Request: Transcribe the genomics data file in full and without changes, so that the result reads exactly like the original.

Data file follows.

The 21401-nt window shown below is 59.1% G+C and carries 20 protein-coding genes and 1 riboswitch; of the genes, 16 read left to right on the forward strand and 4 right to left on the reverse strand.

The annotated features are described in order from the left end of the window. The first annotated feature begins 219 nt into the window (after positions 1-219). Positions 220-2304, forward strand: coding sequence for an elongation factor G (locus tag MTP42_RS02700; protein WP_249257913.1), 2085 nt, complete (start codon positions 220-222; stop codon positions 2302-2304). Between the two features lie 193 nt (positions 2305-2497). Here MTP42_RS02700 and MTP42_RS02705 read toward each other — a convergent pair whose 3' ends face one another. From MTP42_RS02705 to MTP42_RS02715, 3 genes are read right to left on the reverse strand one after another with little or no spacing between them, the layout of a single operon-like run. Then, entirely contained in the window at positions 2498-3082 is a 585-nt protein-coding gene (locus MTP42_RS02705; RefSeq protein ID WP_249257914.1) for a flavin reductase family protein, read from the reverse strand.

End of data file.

The 21401-nt window shown below is 59.1% G+C and carries 20 protein-coding genes and 1 riboswitch; of the genes, 16 read left to right on the forward strand and 4 right to left on the reverse strand.

The annotated features are described in order from the left end of the window. The first annotated feature begins 219 nt into the window (after positions 1-219). Positions 220-2304, forward strand: coding sequence for an elongation factor G (locus tag MTP42_RS02700; protein WP_249257913.1), 2085 nt, complete (start codon positions 220-222; stop codon positions 2302-2304). Between the two features lie 193 nt (positions 2305-2497). Here MTP42_RS02700 and MTP42_RS02705 read toward each other — a convergent pair whose 3' ends face one another. From MTP42_RS02705 to MTP42_RS02715, 3 genes are read right to left on the reverse strand one after another with little or no spacing between them, the layout of a single operon-like run. Then, entirely contained in the window at positions 2498-3082 is a 585-nt protein-coding gene (locus MTP42_RS02705; RefSeq protein ID WP_249257914.1) for a flavin reductase family protein, read from the reverse strand.